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Balancing Art and Complexity: Joseph Nechvatal's Computer Virus Project by Stéphane Sikora


Joseph Nechvatal's Computer Virus ProjectJoseph Nechvatal's Computer Virus Project
Balancing Art and Complexity: Joseph Nechvatal's Computer Virus Project
by Stéphane Sikora


Since his first robotic-assisted paintings in 1986, the artist Joseph Nechvatal has always questioned the relationship between reality and virtuality. By working in-between these two spaces, Nechvatal has shown their complex interaction. This reciprocity is what Nechvatal sees as typical of viractualism, an art theory term he developed in 1999. This term viractualism (and viractuality) emerged out of his doctoral research into the philosophy of art and new technology concerning immersive virtual reality at Roy Ascott's Center for Advanced Inquiry in the Interactive Arts (CAiiA), at the University of Wales College, Newport, UK. There he developed this viractual concept, which strives to identify and create an interface between the biological and the technological. Viractualism is central to his work as an artist. [Nechvatal, 2011]
The basis of the viractual conception is that virtual producing computer technology has become a noteworthy means for making and understanding contemporary art. This brings art to a place where one finds the emerging of the computed (the virtual) with the uncomputed corporeal (the actual). This amalgamate is what he calls the viractual. Digitization is a key metaphor for viractuality in the sense that it is the elementary translating procedure today. For Nechvatal, the viractual recognizes and uses the power of digitization while being culturally aware of the values of monumentality and permanency - qualities that can be found in some compelling analog art. [Nechvatal 2011]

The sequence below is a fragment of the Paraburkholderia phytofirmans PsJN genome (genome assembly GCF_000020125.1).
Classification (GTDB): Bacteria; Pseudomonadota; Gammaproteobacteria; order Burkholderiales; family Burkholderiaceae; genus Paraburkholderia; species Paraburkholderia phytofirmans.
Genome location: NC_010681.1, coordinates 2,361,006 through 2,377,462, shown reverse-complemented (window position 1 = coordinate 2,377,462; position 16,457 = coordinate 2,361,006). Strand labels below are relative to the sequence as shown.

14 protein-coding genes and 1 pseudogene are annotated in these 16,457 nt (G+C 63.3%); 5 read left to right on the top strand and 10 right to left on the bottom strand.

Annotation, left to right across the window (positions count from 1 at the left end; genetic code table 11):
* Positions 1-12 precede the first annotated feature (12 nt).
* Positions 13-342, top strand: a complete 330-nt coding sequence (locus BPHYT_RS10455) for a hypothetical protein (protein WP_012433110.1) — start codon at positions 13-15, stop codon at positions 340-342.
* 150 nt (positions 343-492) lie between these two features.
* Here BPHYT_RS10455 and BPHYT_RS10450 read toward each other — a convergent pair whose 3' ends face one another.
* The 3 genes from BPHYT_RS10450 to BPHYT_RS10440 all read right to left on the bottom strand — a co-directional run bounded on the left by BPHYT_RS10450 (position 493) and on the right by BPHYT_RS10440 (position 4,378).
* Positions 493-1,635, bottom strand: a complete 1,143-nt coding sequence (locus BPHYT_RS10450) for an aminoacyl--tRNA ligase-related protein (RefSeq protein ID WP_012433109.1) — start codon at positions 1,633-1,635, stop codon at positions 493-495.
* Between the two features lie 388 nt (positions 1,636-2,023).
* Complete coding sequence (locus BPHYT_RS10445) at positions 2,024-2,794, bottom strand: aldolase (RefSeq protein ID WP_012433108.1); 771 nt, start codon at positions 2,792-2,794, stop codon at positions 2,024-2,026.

The Computer Virus Project's initial goal was to produce physical paintings by using algorithms implementing «viral» processes. It is based on a simulation tool which allows Nechvatal to virtually introduce artificial organisms into a digitized reproduction of an earlier work of his, and let them transform and destroy that original image. During these « attacks », novel still images can be extracted and painted on canvas, which is a way to realize them; i.e. to bring back the virtual into the real.
After an historical presentation of the Computer Virus Project, this paper will describe the simulation model in detail, and how we attempted to reconcile art with random exploration and complex processes.

1 Origin of the project
Following his first series of innovative paintings that were created using a digital-robotic painting machine in 1986, Nechvatal sought to create paintings around the concept of the computer virus. He developed this idea by considering an image as a host for the viruses: active agents whose role it is to manipulate and degrade the information contained in the image. The negative connotations of the HIV virus as a vector of disease is reflected in the principle of degradation of the image. But here, the virus is also the basis of a creative process, producing newness in reference to the major influence of the virus on evolution in biological systems.

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